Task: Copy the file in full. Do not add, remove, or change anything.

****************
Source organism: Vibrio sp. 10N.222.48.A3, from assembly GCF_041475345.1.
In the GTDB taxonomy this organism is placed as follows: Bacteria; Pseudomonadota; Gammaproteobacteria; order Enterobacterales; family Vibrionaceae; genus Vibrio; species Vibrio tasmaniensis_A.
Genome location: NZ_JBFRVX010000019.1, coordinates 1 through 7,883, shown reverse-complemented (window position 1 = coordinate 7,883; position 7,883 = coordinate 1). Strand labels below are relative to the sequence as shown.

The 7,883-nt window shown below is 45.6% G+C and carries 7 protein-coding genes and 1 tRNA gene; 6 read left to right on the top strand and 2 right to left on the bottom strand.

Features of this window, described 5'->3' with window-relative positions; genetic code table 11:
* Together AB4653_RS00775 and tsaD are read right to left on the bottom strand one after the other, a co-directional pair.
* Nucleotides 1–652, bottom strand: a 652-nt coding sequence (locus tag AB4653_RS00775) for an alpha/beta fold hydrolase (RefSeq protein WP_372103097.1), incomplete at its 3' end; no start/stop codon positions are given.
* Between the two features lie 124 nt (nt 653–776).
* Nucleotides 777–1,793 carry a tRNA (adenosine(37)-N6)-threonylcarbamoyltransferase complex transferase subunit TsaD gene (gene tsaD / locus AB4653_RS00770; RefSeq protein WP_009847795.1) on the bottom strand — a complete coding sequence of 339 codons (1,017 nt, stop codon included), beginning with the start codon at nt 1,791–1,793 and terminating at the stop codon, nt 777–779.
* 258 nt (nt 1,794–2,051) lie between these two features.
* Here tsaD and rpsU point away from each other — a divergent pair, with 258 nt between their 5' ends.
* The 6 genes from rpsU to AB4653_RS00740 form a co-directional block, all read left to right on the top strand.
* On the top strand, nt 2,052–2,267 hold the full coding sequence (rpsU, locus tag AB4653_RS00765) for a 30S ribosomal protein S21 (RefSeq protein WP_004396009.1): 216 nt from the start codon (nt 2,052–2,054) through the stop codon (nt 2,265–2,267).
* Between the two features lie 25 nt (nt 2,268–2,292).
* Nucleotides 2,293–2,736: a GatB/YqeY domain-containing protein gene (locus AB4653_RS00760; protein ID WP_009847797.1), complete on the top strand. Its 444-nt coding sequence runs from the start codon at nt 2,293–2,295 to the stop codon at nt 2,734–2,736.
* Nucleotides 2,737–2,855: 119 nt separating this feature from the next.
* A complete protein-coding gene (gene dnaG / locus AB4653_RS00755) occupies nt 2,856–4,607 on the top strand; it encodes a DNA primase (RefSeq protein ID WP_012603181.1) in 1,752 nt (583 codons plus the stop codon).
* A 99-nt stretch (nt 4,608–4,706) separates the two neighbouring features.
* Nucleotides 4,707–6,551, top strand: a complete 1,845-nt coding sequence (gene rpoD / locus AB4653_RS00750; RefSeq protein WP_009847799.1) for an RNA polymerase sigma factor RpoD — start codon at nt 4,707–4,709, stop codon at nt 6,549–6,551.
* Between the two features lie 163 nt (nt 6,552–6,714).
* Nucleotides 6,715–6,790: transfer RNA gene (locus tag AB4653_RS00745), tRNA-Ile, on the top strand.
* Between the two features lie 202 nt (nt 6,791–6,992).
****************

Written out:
Source organism: Vibrio sp. 10N.222.48.A3, from assembly GCF_041475345.1.
In the GTDB taxonomy this organism is placed as follows: Bacteria; Pseudomonadota; Gammaproteobacteria; order Enterobacterales; family Vibrionaceae; genus Vibrio; species Vibrio tasmaniensis_A.
Genome location: NZ_JBFRVX010000019.1, coordinates 1 through 7,883, shown reverse-complemented (window position 1 = coordinate 7,883; position 7,883 = coordinate 1). Strand labels below are relative to the sequence as shown.

The 7,883-nt window shown below is 45.6% G+C and carries 7 protein-coding genes and 1 tRNA gene; 6 read left to right on the top strand and 2 right to left on the bottom strand.

Features of this window, described 5'->3' with window-relative positions; genetic code table 11:
* Together AB4653_RS00775 and tsaD are read right to left on the bottom strand one after the other, a co-directional pair.
* Nucleotides 1–652, bottom strand: a 652-nt coding sequence (locus tag AB4653_RS00775) for an alpha/beta fold hydrolase (RefSeq protein WP_372103097.1), incomplete at its 3' end; no start/stop codon positions are given.
* Between the two features lie 124 nt (nt 653–776).
* Nucleotides 777–1,793 carry a tRNA (adenosine(37)-N6)-threonylcarbamoyltransferase complex transferase subunit TsaD gene (gene tsaD / locus AB4653_RS00770; RefSeq protein WP_009847795.1) on the bottom strand — a complete coding sequence of 339 codons (1,017 nt, stop codon included), beginning with the start codon at nt 1,791–1,793 and terminating at the stop codon, nt 777–779.
* 258 nt (nt 1,794–2,051) lie between these two features.
* Here tsaD and rpsU point away from each other — a divergent pair, with 258 nt between their 5' ends.
* The 6 genes from rpsU to AB4653_RS00740 form a co-directional block, all read left to right on the top strand.
* On the top strand, nt 2,052–2,267 hold the full coding sequence (rpsU, locus tag AB4653_RS00765) for a 30S ribosomal protein S21 (RefSeq protein WP_004396009.1): 216 nt from the start codon (nt 2,052–2,054) through the stop codon (nt 2,265–2,267).
* Between the two features lie 25 nt (nt 2,268–2,292).
* Nucleotides 2,293–2,736: a GatB/YqeY domain-containing protein gene (locus AB4653_RS00760; protein ID WP_009847797.1), complete on the top strand. Its 444-nt coding sequence runs from the start codon at nt 2,293–2,295 to the stop codon at nt 2,734–2,736.
* Nucleotides 2,737–2,855: 119 nt separating this feature from the next.
* A complete protein-coding gene (gene dnaG / locus AB4653_RS00755) occupies nt 2,856–4,607 on the top strand; it encodes a DNA primase (RefSeq protein ID WP_012603181.1) in 1,752 nt (583 codons plus the stop codon).
* A 99-nt stretch (nt 4,608–4,706) separates the two neighbouring features.
* Nucleotides 4,707–6,551, top strand: a complete 1,845-nt coding sequence (gene rpoD / locus AB4653_RS00750; RefSeq protein WP_009847799.1) for an RNA polymerase sigma factor RpoD — start codon at nt 4,707–4,709, stop codon at nt 6,549–6,551.
* Between the two features lie 163 nt (nt 6,552–6,714).
* Nucleotides 6,715–6,790: transfer RNA gene (locus tag AB4653_RS00745), tRNA-Ile, on the top strand.
* Between the two features lie 202 nt (nt 6,791–6,992).